of relative humidity and full sun conditions are met to develop good heads. Plants can
tolerate cold temperatures; however, heads can be damaged by frost. Light shade can
be beneficial in warmer temperatures (above 23 °C).
Growing instructions: Germinate seeds in propagation trays at 20–25 °C. Provide
direct sun from early seedling stages so plants do not become leggy. When plants are
3–5 weeks old and have 4–5 true leaves, begin transplanting into the aquaponic system
about 50 cm apart. To preserve the white colour of the heads, use string or rubber bands
to secure outside leaves over the head when it is about 6–10 cm in diameter. Once this
stage is reached, harvest may take less than a week in ideal temperatures or as long as a
month in cooler conditions. Too much sun, heat or nitrogen uptake can cause “ricey”
heads where the main flower separates into small, rice-like grains. Temperatures below
12 °C could instead produce “buttoning”. Cauliflower is susceptible to some pests
including cabbageworms, flea beetle, white maggots (larvae) and cabbage aphids, which
can be removed manually or by using other pest management techniques.
Harvesting: Harvest when the heads are compact, white and firm. Cut the heads off
the plant with a large knife, and remove the remaining plant and roots from the bed
pipe and place into a compost bin.

pH: 6.0–7.0
Plant spacing: 18–30 cm (20–25 heads/m2)
Germination time and temperature: 3–7 days; 13–21 °C
Growth time: 24–32 days (longer for some varieties)
Temperature: 15–22 °C (flowering over 24 °C)
Light exposure: full sun (light shading in warm temperatures)
Plant height and width: 20–30 cm; 25–35 cm
Recommended aquaponic method: media bed, NFT and DWC

Growing lettuce in aquaponic units: Lettuce grows particularly well in aquaponics
owing to the optimal nutrient concentrations in the water. Many varieties can be grown
in aquaponics, but four main types are included here: crisphead lettuce (iceberg), which
has tight head with crispy leaves, ideal for cooler conditions; butterhead lettuce, which
show leaves that are loosely piled one on another and have no bitter taste; Romaine
lettuce, which has upright and tightly folded leaves that are slow to bolt and are sweet
in taste; and loose leaf lettuce, which comes out in a variety of colors and shapes with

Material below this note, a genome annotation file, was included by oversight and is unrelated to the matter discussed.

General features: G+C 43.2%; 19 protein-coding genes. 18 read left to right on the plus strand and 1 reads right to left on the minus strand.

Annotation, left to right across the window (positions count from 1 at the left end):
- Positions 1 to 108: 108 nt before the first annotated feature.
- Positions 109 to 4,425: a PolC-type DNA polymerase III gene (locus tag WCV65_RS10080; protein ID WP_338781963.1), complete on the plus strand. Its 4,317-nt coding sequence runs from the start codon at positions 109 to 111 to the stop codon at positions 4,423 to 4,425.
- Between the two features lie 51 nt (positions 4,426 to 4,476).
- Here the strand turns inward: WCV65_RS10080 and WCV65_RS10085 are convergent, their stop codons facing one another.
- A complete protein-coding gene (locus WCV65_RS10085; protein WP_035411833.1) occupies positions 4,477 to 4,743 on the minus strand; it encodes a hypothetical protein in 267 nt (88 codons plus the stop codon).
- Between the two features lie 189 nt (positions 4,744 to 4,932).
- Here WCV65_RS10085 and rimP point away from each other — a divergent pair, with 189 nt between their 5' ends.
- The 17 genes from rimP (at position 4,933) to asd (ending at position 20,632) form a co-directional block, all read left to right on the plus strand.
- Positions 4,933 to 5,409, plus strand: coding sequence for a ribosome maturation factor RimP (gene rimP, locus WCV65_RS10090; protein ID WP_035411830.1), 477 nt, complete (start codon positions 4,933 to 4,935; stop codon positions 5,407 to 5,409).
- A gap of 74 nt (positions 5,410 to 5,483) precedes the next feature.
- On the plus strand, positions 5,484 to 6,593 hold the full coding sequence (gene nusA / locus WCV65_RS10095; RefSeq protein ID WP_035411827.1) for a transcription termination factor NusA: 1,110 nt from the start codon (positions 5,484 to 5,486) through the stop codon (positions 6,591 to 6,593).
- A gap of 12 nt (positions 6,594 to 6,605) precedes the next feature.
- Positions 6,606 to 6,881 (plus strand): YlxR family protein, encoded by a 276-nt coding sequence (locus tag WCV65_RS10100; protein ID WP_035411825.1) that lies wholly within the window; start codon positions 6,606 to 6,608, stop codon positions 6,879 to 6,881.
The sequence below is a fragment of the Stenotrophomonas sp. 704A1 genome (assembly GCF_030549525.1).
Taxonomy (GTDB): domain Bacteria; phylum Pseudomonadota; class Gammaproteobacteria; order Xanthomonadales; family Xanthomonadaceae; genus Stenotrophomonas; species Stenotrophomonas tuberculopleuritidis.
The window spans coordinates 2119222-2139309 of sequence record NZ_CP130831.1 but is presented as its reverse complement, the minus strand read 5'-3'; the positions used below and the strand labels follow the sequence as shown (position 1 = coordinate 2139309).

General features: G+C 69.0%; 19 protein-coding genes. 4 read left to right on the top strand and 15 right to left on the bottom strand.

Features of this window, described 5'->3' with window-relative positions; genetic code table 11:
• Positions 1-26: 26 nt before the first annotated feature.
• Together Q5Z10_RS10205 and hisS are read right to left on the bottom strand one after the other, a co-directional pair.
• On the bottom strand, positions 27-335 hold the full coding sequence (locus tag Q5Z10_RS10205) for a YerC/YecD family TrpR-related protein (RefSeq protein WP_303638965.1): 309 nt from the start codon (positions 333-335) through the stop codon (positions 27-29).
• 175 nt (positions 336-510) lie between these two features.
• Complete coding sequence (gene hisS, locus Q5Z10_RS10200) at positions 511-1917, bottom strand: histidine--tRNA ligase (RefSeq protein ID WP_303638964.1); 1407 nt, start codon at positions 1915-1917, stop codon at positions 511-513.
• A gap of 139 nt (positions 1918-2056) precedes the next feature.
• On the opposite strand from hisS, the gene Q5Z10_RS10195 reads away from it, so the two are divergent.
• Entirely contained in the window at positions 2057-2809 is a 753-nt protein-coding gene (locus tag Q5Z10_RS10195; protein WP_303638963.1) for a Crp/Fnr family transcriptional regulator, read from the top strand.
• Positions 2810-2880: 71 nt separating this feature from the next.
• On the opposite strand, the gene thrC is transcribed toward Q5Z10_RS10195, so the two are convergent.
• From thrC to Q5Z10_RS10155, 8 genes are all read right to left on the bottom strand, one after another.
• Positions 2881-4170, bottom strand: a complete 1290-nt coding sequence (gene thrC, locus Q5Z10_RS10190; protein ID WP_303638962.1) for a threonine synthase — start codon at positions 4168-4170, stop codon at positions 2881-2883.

no head and can be directly sowed on media beds and harvested by picking single
leaves without collecting the whole plant. Lettuce is in high demand and has a high
value in urban and peri-urban zones, which makes it a very suitable crop for large-scale
commercial production.
Growing conditions: Lettuce is a winter crop. For head growth, the night air
temperature should be 3–12 °C, with a day temperature of 17–28 °C. The generative
growth is affected by photoperiod and temperature – extended daylight and warm
conditions (> 18 °C) at night cause bolting. Water temperature > 26 °C may also
favour bolting and leaf bitterness. The plant has low nutrient demand; however, higher
calcium concentrations in water help to prevent tip burn in leaf in summer crops. The
ideal pH is 5.8–6.2, but lettuce still grows well with a pH as high as 7, although some
iron deficiencies might appear owing to reduced bio-availability of this nutrient above
Growing instructions: Seedlings can be transplanted in aquaponic units at three weeks
when plants have at least 2–3 true leaves. Supplemental fertilization with phosphorus
to the seedlings in the second and third weeks favours root growth and avoids plant
stress at transplant. Moreover, plant hardening, through exposing of seedlings to
colder temperatures and direct sunlight, for 3–5 days before transplanting results in
higher survival rates. When transplanting lettuce in warm weather, place light sunshade over the plants for 2–3 days to avoid water stress. To achieve crisp, sweet lettuce,
grow plants at a fast pace by maintaining high nitrate levels in the unit. When air and
water temperatures increase during the season, use bolt-resistant (summer) varieties. If
growing in media beds, plant new lettuces where they will be partially shaded by taller
nearby plants.
Harvesting: Harvesting can begin as soon as heads or leaves are large enough to eat.
If selling to markets, remove the full plants and roots when harvesting as soon as
they reach market weight (250–400 g). Cut the roots out and place them in a compost
bin. Harvest early in the morning when leaves are crisp and full of moisture and chill